A High Court judge has quashed an order by the Minister for Agriculture in which he had revoked the licence of a fish farm in Bantry in West Cork.
Ms Justice Marie Baker said the initial order revoking the licence of Murphy’s Irish Seafood Limited, issued by Michael Creed on January 21 last year, was not served following a warning notice in compliance with statutory regulations.
The judgement also states that sufficient reasons were not given by the minister regarding the revoking of the licence.
Murphy’s Irish Seafood Ltd had been cultivating salmon at two sites, both located at Gearhies, Bantry Bay, Co Cork, under a foreshore licence.
A storm on February 1, 2014, destroyed fish stock amounting to 235,000 fish, and almost all of the aquaculture equipment on the site. According to the judgement, “the damage caused by the storm was such that the applicant was de facto in breach of the conditions of its licence”.
In the July following the storm the company reached an agreement to facilitate the ongoing operation of the aquaculture process at the location.
A letter sent on behalf of the minister by the assistant principal in the department to the company on January 21 last year said the minister had approved the withdrawal of the consent to operate and cited a failure to properly maintain the operation in accordance with a section of the Fisheries (amendment) Act 1997 and a failure to comply with two conditions of the foreshore licence.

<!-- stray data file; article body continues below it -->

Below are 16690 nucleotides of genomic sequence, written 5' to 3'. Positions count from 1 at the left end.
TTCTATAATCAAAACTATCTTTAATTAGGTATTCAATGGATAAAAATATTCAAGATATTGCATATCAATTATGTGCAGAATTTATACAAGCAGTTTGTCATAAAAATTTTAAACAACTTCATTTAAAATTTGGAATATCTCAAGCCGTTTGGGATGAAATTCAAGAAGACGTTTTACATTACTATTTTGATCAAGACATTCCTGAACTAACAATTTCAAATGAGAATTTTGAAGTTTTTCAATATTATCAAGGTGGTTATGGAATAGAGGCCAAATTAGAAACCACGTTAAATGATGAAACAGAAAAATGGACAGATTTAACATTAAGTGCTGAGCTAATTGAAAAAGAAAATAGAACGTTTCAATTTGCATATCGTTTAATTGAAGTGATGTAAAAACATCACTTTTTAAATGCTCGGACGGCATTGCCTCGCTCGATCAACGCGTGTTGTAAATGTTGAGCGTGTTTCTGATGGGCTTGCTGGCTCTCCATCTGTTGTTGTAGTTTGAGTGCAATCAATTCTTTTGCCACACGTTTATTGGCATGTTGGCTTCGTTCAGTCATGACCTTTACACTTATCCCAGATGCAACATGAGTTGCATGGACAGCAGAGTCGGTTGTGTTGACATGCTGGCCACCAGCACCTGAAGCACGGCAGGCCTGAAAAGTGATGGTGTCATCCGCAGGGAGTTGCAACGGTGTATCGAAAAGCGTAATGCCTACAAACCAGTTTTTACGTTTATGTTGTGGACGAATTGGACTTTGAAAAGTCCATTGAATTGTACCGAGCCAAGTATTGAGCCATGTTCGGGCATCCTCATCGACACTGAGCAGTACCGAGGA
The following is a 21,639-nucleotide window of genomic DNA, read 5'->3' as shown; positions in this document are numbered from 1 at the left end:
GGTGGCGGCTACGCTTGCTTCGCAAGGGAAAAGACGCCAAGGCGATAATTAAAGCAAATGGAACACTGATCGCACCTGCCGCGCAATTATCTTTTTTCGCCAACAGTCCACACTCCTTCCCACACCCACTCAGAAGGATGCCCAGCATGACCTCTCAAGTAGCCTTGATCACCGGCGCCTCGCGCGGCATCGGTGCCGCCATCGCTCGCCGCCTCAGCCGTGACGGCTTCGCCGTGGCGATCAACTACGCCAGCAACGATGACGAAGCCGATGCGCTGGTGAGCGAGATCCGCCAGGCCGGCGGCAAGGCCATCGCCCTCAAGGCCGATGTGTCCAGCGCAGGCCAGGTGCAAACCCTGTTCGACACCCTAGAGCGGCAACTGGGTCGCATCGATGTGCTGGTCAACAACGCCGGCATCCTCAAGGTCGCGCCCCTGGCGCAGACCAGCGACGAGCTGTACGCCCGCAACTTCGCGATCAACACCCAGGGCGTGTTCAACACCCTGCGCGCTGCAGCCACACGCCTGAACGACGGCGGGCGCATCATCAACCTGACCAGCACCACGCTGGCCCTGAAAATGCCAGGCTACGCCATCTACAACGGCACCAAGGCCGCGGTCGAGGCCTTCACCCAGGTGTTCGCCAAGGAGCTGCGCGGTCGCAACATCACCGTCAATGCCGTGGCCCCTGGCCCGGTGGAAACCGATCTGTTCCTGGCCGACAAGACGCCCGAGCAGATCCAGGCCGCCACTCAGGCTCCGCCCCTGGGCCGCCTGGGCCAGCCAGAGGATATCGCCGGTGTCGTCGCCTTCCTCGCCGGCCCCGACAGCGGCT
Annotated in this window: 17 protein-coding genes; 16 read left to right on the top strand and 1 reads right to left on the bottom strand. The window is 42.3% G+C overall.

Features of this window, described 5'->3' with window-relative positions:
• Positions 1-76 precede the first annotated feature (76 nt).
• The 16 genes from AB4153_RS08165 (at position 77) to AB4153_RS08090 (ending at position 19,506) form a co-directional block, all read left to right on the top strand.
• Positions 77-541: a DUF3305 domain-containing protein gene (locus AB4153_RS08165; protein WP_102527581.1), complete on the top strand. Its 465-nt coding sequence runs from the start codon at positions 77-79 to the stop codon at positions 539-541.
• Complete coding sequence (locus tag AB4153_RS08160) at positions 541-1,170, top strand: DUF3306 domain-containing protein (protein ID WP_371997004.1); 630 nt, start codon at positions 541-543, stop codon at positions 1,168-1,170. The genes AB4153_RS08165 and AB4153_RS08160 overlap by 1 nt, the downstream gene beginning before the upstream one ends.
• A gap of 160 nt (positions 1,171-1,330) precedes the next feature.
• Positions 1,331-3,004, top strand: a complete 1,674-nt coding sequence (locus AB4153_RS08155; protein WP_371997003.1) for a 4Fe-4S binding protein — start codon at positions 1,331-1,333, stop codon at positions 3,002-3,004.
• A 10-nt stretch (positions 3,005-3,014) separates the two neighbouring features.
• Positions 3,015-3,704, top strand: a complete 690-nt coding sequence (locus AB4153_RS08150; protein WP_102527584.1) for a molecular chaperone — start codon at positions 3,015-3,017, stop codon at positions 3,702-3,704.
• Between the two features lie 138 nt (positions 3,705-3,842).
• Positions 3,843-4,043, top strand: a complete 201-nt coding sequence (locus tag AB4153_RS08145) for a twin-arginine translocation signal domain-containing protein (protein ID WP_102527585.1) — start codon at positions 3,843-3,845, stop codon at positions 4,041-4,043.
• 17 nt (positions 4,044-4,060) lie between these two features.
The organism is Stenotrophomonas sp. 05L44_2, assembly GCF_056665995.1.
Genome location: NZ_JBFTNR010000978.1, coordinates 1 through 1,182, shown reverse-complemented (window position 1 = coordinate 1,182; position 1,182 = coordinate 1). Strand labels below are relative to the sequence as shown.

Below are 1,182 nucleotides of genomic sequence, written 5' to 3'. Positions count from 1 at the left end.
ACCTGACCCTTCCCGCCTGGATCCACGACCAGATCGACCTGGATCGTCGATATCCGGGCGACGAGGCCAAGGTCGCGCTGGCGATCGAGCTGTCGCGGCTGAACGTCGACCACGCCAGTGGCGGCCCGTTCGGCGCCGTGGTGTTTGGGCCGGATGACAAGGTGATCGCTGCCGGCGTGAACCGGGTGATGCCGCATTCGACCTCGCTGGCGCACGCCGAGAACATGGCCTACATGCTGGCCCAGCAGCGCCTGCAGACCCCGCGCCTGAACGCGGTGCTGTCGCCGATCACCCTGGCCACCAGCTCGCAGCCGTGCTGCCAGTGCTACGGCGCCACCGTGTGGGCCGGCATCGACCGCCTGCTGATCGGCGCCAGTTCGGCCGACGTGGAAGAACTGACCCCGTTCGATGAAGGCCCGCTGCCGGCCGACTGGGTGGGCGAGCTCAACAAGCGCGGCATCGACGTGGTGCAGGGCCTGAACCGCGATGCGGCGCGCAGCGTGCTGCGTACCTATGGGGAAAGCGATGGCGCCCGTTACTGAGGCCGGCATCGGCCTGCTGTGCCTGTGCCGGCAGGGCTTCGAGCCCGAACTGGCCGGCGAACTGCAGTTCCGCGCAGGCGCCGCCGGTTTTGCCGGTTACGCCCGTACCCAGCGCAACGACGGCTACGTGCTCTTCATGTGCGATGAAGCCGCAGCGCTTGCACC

The minister argued an earlier letter sent to the company on January 12, 2015, was a valid letter in setting out the terms of a possible withdrawal of a licence, alongside a later email of January 28 of that year that contained details of alleged breaches.
The law requires 28 days notice by post to the licensee stating that the minister has the revocation of the licence “under consideration”.
Ms Justice Baker considered that and other correspondence between the two parties, as well as some remedial measures undertaken by the company prior to the letter of January this year.
She found the notice of January 21, 2016 shows the minister relied on correspondence and communication that had occurred since August 4, 2015, in which some complaints were made, and not before, and that it did not comprise a warning or notice.
She said it was “not sufficiently clear from the correspondence why the minister had come to the conclusion in January, 2016 that the applicant was not compliant” and said the letter was not served following a warning notice.
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